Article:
Monday, February 12, 2018

Lincoln's Birthday

When I was growing up, Lincoln's Birthday on February 12 was the first legal holiday after New Year's, our first day off from regular school after Christmas Vacation. With Washington's Birthday on February 22, that made two school holidays in this short month. Back then, the entire school year was punctuated by patriotic holidays - Columbus Day, Veterans Day, Lincoln's and Washington's Birthdays, and finally Memorial Day. Some of those holidays are hardly observed at all anymore, and if acknowledged at all they are mainly observed as occasions for popular pursuits utterly unrelated to the original purpose of the holiday.

I believe Lincoln's Birthday is still a state holiday in New York. It never was a federal holiday. The only February federal holiday is still Washington's Birthday - still its official name, but now emptied of its meaning by being celebrated on the third Monday of the month. Some states that used to celebrate Lincoln's Birthday have abandoned it and seem to have folded it in with Washington's Birthday into our meaningless "Presidents Day."

Abraham Lincoln is still widely regarded as our country's greatest president - both for having won the Civil War (and thus saving the Union) and also for having invested saving the union with a higher moral claim by issuing the Emancipation Proclamation and pushing for the 13th Amendment. Of course, other presidents also deserve the label "great." Washington, obviously, deserves the label for making the constitution actually work and investing the presidency with serious and symbolic substance far greater than the sparse words of  the Constitution's Article II accorded it. And FDR, also obviously, for having transformed both the nation and the presidency in response to the needs of a new century, so dramatically different from the country the constitution was written for. Like Lincoln, FDR died at the time of his greatest success. So both are always associated with victory, rather than with war's messy aftermath.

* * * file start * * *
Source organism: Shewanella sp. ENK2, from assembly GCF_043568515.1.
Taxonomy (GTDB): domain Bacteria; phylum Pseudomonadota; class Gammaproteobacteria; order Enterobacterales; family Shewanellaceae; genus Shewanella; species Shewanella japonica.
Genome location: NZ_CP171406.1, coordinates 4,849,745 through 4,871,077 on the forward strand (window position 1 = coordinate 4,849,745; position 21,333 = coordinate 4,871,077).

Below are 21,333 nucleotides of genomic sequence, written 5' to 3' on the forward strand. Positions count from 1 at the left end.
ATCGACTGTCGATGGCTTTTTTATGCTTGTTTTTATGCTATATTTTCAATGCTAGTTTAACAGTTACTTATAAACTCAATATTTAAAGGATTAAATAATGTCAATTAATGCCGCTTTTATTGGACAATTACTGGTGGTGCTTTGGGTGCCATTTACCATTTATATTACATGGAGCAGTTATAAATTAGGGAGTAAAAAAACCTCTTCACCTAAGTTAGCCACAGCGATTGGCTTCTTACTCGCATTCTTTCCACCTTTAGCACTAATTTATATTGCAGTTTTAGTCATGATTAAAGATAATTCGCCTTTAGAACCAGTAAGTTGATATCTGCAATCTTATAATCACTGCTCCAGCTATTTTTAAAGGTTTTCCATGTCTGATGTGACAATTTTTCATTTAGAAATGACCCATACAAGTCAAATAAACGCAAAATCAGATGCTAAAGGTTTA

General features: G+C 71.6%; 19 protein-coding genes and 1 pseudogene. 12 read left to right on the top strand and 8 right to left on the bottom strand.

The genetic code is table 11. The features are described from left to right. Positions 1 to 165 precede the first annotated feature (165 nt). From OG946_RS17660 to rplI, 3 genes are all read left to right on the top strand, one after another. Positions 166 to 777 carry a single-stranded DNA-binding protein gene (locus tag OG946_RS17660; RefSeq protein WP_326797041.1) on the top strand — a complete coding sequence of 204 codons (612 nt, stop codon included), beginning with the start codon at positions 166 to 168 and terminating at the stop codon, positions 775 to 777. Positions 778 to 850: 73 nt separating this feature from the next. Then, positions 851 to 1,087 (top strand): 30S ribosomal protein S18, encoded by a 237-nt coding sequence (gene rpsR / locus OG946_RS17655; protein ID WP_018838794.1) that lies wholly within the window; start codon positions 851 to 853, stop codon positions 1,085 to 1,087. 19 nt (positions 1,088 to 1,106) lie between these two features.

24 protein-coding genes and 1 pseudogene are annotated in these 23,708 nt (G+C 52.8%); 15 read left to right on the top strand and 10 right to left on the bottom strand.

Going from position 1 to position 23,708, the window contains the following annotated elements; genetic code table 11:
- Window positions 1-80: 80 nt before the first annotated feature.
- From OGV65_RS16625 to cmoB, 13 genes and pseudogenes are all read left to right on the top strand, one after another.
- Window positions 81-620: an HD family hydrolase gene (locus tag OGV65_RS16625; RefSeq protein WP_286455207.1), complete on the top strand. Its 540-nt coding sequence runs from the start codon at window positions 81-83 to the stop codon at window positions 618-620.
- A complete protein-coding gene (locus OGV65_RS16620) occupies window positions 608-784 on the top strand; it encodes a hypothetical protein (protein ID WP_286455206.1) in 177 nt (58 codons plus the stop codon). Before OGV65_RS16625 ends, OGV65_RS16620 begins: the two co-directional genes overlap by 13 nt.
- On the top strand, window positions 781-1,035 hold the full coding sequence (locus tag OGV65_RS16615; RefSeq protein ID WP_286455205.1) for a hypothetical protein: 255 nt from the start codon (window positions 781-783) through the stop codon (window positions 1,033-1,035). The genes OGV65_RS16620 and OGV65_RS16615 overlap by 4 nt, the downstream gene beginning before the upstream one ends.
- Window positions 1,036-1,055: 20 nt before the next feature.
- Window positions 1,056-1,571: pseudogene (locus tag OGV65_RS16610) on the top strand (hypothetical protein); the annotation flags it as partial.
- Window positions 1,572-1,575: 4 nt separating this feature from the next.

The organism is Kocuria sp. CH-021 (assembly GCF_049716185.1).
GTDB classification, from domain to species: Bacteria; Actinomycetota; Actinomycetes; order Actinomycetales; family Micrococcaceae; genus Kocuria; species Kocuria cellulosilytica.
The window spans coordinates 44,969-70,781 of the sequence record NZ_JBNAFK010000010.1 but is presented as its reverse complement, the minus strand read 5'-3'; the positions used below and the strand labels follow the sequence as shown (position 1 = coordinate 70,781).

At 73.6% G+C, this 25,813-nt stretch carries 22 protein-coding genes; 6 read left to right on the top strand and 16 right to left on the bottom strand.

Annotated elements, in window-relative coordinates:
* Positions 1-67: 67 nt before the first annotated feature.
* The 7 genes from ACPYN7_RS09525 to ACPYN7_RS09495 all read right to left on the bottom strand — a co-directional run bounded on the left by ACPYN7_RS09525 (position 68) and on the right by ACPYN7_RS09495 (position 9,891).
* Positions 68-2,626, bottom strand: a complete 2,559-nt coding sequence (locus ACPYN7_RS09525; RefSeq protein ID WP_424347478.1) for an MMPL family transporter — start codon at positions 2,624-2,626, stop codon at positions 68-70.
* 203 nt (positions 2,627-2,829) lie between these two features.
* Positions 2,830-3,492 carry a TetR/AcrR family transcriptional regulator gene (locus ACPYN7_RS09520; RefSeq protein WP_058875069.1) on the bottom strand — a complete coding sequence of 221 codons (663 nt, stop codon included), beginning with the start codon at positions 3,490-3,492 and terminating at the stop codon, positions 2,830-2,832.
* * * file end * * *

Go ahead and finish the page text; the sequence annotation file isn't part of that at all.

That trio of "Greatest" Presidents are if anything all the more relevant today when virtually everything they stood for is being trashed by what was once "the Party of Lincoln."

Addressing the United States Congress on September 24, 2015, Pope Francis invoked the memory of Abraham Lincoln as “the guardian of liberty.” The Pope then continued:

“All of us are quite aware of, and deeply worried by, the disturbing social and political situation of the world today. … Our response must instead be one of hope and healing, of peace and justice. We are asked to summon the courage and the intelligence to resolve today’s many geopolitical and economic crises. Even in the developed world, the effects of unjust structures and actions are all too apparent. Our efforts must aim at restoring hope, righting wrongs, maintaining commitments, and thus promoting the well-being of individuals and of peoples. We must move forward together, as one, in a renewed spirit of fraternity and solidarity, cooperating generously for the common good. … The complexity, the gravity and the urgency of these challenges demand that we pool our resources and talents, and resolve to support one another, with respect for our differences and our convictions of conscience. …It is important that today, as in the past, the voice of faith continue to be heard, for it is a voice of fraternity and love, which tries to bring out the best in each person and in each society. Such cooperation is a powerful resource in the battle to eliminate new global forms of slavery, born of grave injustices which can be overcome only through new policies and new forms of social consensus.”

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